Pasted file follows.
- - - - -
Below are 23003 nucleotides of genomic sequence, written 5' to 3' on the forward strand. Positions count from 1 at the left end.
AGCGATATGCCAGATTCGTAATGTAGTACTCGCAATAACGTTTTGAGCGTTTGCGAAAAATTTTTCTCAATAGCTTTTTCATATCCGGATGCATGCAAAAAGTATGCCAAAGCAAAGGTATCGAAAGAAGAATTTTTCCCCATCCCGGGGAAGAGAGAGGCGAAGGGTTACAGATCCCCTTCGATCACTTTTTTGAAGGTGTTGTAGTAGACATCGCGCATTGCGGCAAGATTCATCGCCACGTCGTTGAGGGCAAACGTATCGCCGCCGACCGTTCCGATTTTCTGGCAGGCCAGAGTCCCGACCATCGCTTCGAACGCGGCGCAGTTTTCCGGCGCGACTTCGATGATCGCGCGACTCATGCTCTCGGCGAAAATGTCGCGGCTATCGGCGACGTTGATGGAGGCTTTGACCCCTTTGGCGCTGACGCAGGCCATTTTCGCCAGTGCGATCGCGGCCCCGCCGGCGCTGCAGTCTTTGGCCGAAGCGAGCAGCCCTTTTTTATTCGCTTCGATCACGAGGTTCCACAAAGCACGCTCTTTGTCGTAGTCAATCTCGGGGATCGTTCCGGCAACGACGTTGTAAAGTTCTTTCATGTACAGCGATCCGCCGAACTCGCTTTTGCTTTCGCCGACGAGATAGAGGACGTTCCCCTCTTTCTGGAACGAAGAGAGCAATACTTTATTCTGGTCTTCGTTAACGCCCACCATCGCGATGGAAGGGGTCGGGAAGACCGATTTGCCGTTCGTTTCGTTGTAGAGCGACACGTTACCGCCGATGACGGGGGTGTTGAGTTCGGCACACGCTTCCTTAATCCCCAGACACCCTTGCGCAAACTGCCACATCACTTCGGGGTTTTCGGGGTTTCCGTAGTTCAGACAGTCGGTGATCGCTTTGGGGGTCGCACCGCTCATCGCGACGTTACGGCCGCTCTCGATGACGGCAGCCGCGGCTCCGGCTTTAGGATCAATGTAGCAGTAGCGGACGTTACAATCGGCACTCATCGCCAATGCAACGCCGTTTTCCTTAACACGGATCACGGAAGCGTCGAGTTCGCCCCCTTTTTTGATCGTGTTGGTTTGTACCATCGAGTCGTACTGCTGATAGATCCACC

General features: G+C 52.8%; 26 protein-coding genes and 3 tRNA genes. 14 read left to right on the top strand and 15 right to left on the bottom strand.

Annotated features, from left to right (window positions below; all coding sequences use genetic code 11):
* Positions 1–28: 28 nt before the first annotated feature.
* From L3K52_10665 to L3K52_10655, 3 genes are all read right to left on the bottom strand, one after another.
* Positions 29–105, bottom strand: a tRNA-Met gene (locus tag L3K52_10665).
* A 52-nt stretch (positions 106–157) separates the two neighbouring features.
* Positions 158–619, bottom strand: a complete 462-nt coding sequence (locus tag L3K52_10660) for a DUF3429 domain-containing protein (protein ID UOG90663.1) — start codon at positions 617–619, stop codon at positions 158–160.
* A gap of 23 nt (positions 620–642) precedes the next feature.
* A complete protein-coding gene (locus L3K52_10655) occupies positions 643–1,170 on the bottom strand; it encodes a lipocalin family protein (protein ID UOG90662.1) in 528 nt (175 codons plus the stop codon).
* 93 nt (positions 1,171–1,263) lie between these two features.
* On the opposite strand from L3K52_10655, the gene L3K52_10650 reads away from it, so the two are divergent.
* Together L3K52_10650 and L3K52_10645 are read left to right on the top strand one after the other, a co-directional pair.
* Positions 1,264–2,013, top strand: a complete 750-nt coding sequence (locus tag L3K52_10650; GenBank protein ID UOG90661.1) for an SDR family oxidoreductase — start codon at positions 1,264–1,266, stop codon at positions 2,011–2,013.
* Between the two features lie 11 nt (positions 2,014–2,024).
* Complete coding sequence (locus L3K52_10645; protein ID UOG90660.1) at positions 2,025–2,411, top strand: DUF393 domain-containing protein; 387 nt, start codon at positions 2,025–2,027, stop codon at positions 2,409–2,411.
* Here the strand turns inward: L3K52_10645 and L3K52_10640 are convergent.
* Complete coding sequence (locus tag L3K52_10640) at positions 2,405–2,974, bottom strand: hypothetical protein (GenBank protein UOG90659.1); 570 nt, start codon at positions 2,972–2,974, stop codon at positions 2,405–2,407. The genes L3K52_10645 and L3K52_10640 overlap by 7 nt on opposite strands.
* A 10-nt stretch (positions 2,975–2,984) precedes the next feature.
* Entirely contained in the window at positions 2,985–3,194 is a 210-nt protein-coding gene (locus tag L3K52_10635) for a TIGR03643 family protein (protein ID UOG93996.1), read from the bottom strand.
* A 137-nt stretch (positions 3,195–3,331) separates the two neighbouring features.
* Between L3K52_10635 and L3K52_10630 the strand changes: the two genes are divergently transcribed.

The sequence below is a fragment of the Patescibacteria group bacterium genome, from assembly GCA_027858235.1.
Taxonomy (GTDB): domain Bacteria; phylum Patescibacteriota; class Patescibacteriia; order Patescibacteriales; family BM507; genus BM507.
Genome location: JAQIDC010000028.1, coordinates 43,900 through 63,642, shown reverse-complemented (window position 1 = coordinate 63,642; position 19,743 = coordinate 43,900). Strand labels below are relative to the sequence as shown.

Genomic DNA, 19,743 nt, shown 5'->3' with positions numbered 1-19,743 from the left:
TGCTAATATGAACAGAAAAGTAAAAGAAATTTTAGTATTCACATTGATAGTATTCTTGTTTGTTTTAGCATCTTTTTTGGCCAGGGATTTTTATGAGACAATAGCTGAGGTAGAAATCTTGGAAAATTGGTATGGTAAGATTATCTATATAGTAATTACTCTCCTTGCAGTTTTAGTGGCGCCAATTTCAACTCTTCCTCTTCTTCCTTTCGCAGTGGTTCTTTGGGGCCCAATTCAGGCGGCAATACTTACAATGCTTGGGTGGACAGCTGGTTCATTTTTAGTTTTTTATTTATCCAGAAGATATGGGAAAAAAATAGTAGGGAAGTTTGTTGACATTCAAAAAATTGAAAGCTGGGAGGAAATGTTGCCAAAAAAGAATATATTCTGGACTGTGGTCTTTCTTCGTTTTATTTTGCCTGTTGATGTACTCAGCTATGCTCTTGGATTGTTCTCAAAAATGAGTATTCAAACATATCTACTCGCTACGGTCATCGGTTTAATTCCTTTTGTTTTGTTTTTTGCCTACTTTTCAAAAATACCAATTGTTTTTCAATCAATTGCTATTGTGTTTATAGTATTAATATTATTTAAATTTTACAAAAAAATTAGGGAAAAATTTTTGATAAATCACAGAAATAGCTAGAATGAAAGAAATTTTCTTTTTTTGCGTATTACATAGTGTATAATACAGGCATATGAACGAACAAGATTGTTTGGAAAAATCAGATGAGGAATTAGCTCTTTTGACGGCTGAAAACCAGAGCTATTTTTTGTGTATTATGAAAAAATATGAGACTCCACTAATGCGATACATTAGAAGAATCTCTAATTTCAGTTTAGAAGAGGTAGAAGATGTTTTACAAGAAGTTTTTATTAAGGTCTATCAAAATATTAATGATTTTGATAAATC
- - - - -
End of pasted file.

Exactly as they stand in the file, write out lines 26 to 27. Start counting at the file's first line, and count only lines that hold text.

Genome location: JAQIDC010000028.1, coordinates 43,900 through 63,642, shown reverse-complemented (window position 1 = coordinate 63,642; position 19,743 = coordinate 43,900). Strand labels below are relative to the sequence as shown.

Genomic DNA, 19,743 nt, shown 5'->3' with positions numbered 1-19,743 from the left: